Our group's research aims to discover and analyse the functional part of the non-coding genome to enable its clinical translation and understand its role in evolution.
Around 35 percent of our genome are unique sequences but do not code for any protein or not strongly conserved. The mission is to understand the contribution of the non-coding genome towards organism well-being, survival and health.
We use chromatin looping information to map promoter-enhancer interactions in various tissues, cells and organisms. We developed a method that provides high-resolution promoter-enhancer maps (Capture Hi-C, HiCap, Chi-C) (Sahlén P. et al, 2015). We also use chromatin immunoprecipitation, gene expression data to refine interaction maps, and develop experimental and computational methods for functional characterisation of enhancers.
Genome-wide association studies (GWAS) revealed that almost all variants associated with complex diseases such as cardiovascular disease is non-coding. Although two-thirds of such variants are within regulatory regions, it is not a straightforward task to determine the gene(s) they regulate. This, in turn, hampers the clinical translation of genome information for the management of such diseases. In our lab, we develop and apply 3D genome and epigenome information to understand the genetic component of complex diseases, currently focusing on atherosclerosis, aneurysm and inflammatory skin diseases (Åkerborg Ö., 2019).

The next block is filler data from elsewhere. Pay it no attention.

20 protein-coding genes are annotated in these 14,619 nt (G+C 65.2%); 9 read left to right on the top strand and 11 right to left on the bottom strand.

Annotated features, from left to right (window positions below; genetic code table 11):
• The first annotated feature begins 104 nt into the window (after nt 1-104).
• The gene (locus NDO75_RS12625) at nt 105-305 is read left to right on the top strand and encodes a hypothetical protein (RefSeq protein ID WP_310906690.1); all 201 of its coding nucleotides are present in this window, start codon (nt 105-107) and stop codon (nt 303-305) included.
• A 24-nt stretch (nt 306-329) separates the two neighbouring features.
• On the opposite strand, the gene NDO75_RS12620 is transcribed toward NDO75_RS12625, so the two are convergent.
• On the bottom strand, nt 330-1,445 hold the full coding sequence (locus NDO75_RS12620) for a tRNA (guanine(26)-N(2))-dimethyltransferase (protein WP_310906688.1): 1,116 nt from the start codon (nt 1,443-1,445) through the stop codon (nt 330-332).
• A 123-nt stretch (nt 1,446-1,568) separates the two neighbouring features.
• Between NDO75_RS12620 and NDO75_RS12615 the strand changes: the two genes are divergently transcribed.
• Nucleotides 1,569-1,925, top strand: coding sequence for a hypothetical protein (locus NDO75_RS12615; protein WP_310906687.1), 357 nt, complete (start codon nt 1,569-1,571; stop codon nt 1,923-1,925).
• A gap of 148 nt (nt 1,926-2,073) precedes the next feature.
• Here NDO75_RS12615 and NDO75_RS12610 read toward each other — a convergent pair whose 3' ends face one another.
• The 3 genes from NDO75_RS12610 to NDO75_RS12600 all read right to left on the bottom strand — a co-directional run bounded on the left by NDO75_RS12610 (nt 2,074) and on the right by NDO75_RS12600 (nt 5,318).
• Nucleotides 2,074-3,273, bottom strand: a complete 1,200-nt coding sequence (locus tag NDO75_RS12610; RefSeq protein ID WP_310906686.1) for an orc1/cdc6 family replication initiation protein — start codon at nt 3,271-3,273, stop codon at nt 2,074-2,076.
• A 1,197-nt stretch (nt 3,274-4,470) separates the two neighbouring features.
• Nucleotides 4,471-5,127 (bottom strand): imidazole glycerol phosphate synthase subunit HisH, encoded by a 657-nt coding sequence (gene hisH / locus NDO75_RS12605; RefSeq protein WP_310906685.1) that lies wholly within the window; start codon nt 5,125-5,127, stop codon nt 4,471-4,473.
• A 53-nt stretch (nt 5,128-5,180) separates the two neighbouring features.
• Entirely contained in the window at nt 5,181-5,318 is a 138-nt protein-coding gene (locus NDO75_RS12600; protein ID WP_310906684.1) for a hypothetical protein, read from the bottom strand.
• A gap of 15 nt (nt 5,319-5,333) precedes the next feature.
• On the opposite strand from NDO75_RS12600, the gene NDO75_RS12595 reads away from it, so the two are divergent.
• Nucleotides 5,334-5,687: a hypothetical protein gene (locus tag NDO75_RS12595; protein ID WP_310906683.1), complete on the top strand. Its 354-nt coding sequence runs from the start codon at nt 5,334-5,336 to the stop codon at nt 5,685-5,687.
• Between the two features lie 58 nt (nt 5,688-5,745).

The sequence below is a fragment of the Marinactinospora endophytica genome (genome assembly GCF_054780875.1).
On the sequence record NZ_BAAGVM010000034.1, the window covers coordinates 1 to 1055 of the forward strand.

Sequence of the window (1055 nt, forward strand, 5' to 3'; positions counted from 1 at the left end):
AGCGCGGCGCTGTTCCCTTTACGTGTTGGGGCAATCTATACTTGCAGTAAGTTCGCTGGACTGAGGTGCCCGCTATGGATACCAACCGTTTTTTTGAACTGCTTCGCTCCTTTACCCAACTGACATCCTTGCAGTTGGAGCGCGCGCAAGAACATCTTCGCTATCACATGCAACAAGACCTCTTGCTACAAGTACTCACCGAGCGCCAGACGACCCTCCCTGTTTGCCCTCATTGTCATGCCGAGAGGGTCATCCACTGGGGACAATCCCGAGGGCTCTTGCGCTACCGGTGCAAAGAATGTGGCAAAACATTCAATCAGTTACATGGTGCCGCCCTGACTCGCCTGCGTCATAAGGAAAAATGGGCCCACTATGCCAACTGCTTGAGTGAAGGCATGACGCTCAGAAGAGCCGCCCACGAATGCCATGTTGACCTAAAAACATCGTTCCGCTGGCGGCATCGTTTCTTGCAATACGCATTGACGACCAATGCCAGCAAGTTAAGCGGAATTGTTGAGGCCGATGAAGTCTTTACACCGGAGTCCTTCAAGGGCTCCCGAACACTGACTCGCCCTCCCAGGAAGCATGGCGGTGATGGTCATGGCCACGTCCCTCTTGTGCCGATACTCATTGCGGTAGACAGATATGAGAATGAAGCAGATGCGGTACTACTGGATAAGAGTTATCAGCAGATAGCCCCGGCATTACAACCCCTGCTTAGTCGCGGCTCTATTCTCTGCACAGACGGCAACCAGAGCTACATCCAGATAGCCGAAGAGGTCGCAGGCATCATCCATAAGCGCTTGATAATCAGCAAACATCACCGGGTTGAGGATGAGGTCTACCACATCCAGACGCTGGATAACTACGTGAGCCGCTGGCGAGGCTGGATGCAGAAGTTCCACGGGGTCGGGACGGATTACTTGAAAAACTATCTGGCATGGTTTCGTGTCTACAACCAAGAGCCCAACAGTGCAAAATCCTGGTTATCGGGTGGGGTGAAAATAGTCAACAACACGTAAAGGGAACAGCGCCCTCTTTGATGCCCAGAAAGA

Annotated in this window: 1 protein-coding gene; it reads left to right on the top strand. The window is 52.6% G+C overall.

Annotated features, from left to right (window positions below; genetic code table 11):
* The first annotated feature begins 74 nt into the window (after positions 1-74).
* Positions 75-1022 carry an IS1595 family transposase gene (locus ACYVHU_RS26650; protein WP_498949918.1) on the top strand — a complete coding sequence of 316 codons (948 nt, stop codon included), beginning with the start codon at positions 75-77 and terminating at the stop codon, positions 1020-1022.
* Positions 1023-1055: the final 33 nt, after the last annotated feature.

The domestication of animals and plants was the basis of the transition from hunting and gathering to farming. The domestic dog is considered the first domesticated animal and is unique in its integration in the human society. We use chromatin interaction and epigenomics to discover the role of non-coding variation in the evolution of domestic dog from wolves.